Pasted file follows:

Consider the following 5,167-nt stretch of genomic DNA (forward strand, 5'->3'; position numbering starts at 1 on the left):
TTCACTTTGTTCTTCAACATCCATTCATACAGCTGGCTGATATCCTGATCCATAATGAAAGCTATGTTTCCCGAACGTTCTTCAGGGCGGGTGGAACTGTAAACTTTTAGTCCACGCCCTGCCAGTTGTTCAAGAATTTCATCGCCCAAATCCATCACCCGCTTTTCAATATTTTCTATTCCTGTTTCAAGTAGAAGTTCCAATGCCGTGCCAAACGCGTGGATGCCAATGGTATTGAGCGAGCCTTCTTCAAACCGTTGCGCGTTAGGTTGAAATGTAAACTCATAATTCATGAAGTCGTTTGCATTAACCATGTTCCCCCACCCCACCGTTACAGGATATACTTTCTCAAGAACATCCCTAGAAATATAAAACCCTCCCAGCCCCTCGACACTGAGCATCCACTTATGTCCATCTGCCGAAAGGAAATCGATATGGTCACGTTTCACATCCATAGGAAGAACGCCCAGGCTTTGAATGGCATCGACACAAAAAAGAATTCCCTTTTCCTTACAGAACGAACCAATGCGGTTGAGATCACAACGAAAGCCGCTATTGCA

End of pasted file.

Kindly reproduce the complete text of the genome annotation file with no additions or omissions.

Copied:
Consider the following 5,167-nt stretch of genomic DNA (forward strand, 5'->3'; position numbering starts at 1 on the left):
TTCACTTTGTTCTTCAACATCCATTCATACAGCTGGCTGATATCCTGATCCATAATGAAAGCTATGTTTCCCGAACGTTCTTCAGGGCGGGTGGAACTGTAAACTTTTAGTCCACGCCCTGCCAGTTGTTCAAGAATTTCATCGCCCAAATCCATCACCCGCTTTTCAATATTTTCTATTCCTGTTTCAAGTAGAAGTTCCAATGCCGTGCCAAACGCGTGGATGCCAATGGTATTGAGCGAGCCTTCTTCAAACCGTTGCGCGTTAGGTTGAAATGTAAACTCATAATTCATGAAGTCGTTTGCATTAACCATGTTCCCCCACCCCACCGTTACAGGATATACTTTCTCAAGAACATCCCTAGAAATATAAAACCCTCCCAGCCCCTCGACACTGAGCATCCACTTATGTCCATCTGCCGAAAGGAAATCGATATGGTCACGTTTCACATCCATAGGAAGAACGCCCAGGCTTTGAATGGCATCGACACAAAAAAGAATTCCCTTTTCCTTACAGAACGAACCAATGCGGTTGAGATCACAACGAAAGCCGCTATTGCA